The purpose of this research is to examine the possibility of distinguishing between adopters and nonadopters when conceptualizing the drivers of the decision to adopt technologically based innovations. A second research objective is to examine factorial validity through the assessment of the explanatory power of the investigated conceptualization. In the pursuit of these objectives, the theory of bounded rationality represents the underlying theoretical framework, and Internet banking (IB) represents the nomological framework, in which two alternative conceptualizations, one for IB adopters and a second for nonadopters, are considered. “Intention to adopt” and “adoption” are the criterion variables, respectively. To meet the objectives of the study, two different populations are examined: adopters of IB and nonadopters. The former was used to examine the hypothesized framework for predictive validity against actual adoption; the latter was used to examine the predictive validity regarding intention to adopt. To collect data from IB adopters, the four leading banks, which account for approximately 73% of adopters, agreed to place a link to a Web-based questionnaire at the log-in page of their IB system inviting customers to participate in the study. Through this process, 858 useable questionnaires were produced. To reach the nonadopters population, a convenience sample of executive M.B.A. students from two leading Greek universities was employed. Respondents from this sample were screened to ensure that they had never used IB. This process yielded 418 useable questionnaires from the nonadopters population. A major finding from this investigation is that the decision to adopt improves the understanding of adopters regarding the benefits delivered by an innovation. Consequently, they hold a precise, less ambiguous perception of how specific innovation attributes translate into benefits. Hence, when recalling the decision process through which they adopted an innovation, adopters relate specific innovation attributes, including specific benefits received. This situation is displayed in the ability of a direct, first-order model to capture the relationships between specific innovation attributes and the adoption decision. In contrast, nonadopters, having no direct experience with the innovation, lack this familiarity. They require a significantly greater amount of information in order to associate innovation attributes with potential benefits. The intangibility of technologically based service innovation further increases a nonadopter's need for information. However, this increased need for information renders nonadopters subject to cognitive strain, which causes them to aggregate innovation attributes into more abstract constructs. That aggregation was displayed in the ability of a second-order model to capture the relationships between specific innovation attributes and the nonadopters' intention to adopt the innovation in the future. In both occasions though, the instrumental drivers of adoption represent the most powerful explicators of the adoption decision. From a practitioner's perspective, this study shows that managers can structure the content of their communication to facilitate the rise of societal drivers, but they should avoid relying on such elements to quicken the pace of the adoption rate. Rather, at the core of communication campaigns, practitioners should place brief and clear claims demonstrating the instrumental arguments in favor of the adoption decision.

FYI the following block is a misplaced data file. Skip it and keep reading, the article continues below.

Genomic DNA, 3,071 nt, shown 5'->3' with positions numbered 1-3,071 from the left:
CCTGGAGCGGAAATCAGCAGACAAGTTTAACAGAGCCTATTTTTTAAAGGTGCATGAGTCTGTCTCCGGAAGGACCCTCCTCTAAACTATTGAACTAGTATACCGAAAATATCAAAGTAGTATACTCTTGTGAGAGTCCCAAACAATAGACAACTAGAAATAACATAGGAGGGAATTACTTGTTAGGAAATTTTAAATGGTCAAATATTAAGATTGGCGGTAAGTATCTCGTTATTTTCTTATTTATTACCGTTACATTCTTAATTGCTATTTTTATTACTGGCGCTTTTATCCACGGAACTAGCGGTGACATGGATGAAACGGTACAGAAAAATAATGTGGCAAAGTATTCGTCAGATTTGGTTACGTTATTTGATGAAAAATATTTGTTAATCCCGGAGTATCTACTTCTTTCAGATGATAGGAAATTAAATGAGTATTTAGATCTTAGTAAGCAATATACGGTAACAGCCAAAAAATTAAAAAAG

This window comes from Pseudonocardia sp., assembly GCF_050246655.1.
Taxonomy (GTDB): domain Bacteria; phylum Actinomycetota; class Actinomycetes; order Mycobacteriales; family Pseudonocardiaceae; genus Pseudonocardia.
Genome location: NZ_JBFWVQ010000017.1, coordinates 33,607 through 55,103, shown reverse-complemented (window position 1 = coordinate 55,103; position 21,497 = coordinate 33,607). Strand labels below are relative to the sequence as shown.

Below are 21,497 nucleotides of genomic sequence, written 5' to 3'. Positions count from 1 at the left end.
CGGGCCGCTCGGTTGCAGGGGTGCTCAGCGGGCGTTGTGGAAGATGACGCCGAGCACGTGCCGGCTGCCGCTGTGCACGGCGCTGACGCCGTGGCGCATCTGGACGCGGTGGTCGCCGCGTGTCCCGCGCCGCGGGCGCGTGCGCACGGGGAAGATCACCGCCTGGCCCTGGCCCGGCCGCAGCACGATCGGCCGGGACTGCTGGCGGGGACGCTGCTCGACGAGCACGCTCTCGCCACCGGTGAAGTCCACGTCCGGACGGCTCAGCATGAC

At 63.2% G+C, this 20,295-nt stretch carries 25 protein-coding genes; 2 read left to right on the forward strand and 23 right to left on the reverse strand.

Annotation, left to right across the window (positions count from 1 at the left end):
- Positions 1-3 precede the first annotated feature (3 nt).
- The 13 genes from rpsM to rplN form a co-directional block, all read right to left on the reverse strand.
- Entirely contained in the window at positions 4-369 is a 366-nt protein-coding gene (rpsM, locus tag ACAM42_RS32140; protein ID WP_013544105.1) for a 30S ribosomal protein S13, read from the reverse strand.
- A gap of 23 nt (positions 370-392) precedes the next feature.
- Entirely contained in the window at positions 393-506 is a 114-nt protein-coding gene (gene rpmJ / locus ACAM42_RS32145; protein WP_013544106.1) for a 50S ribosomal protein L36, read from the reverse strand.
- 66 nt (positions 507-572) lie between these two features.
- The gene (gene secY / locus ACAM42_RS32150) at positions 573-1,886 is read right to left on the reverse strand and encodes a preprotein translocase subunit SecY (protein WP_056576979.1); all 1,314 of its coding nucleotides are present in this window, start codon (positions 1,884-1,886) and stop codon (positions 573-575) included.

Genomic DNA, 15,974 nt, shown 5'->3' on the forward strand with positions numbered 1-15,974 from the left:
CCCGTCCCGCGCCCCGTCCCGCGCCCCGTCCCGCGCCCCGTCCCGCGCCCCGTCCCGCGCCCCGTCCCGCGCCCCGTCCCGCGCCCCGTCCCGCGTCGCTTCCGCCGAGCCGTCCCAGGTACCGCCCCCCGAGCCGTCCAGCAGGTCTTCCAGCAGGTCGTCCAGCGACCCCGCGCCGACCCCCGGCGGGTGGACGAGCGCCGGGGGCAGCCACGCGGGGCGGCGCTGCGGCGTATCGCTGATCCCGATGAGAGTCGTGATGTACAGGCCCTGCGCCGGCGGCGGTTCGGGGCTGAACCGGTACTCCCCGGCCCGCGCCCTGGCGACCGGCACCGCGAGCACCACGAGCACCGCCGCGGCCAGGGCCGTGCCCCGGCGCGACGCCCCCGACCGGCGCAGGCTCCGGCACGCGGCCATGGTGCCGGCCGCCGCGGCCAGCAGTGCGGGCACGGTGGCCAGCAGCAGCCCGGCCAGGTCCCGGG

- bounded rationality
- consumer behaviour